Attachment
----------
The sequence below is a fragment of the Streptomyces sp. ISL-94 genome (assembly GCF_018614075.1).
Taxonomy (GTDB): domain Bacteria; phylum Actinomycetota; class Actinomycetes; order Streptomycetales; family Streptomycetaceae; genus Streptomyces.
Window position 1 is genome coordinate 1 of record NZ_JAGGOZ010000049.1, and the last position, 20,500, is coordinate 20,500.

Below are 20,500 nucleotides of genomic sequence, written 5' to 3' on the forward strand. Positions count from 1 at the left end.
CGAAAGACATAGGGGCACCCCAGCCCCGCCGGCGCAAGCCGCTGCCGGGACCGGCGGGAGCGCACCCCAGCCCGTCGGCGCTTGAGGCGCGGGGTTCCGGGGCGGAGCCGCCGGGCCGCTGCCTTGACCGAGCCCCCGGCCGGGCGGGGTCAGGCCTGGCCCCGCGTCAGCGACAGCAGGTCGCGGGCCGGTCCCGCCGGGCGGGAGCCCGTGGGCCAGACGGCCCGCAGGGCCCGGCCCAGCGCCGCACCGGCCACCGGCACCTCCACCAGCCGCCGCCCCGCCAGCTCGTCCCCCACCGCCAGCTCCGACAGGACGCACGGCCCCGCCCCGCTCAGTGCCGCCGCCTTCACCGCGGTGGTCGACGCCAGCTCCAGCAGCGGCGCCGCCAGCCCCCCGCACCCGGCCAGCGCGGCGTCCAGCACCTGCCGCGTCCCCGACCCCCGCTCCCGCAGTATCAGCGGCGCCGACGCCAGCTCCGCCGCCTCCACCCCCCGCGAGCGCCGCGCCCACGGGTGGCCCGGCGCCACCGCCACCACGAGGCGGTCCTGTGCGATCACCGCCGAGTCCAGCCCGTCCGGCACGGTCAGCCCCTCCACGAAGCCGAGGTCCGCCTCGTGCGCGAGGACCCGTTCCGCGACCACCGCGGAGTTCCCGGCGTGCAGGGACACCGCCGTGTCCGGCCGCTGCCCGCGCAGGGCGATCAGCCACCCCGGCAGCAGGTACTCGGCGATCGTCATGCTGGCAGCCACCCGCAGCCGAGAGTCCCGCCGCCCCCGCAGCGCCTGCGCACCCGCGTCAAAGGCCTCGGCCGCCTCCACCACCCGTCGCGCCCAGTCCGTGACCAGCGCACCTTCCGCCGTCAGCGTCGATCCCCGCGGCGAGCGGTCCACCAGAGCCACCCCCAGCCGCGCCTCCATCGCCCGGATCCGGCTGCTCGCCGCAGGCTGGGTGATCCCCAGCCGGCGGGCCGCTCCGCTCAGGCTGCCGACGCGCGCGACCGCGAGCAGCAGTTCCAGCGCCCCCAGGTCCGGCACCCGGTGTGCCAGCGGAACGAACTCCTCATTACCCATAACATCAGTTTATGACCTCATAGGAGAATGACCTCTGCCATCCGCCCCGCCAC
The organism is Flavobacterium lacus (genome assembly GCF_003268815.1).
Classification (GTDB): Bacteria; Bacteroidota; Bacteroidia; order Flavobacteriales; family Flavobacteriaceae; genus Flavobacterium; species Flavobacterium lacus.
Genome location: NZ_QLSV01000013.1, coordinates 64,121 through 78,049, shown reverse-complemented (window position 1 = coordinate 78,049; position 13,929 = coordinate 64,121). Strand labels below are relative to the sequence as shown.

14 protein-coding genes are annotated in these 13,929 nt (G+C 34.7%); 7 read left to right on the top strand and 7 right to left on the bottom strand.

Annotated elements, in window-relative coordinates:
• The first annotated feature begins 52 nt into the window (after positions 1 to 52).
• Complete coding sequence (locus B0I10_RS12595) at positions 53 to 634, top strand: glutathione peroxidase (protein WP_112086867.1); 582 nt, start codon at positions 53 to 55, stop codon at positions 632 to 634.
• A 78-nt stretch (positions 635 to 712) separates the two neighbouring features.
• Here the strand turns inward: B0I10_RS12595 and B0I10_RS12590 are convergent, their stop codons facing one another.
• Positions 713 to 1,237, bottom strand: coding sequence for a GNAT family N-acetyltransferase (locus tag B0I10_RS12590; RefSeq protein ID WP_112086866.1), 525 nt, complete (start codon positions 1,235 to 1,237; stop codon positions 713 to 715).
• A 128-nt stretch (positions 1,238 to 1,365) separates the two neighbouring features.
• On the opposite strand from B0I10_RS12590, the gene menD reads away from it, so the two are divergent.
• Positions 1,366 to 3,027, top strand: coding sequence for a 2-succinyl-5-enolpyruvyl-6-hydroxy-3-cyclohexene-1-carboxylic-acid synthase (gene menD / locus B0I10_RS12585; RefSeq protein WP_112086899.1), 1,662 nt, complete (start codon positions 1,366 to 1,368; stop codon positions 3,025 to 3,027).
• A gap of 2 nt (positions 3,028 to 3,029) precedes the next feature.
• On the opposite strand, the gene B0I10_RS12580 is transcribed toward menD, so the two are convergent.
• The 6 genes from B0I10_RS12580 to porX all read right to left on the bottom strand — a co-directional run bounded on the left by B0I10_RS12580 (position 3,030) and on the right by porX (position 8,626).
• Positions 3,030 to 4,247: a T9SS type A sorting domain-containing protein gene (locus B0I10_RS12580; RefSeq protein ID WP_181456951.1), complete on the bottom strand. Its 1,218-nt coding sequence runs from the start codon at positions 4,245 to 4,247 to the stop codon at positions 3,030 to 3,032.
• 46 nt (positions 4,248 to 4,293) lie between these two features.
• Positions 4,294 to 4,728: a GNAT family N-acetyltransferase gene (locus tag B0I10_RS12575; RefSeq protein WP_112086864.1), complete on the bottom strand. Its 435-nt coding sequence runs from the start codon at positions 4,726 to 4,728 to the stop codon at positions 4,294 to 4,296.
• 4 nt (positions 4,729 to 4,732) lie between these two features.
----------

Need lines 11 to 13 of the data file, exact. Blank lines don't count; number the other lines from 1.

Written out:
• The first annotated feature begins 52 nt into the window (after positions 1 to 52).
• Complete coding sequence (locus B0I10_RS12595) at positions 53 to 634, top strand: glutathione peroxidase (protein WP_112086867.1); 582 nt, start codon at positions 53 to 55, stop codon at positions 632 to 634.
• A 78-nt stretch (positions 635 to 712) separates the two neighbouring features.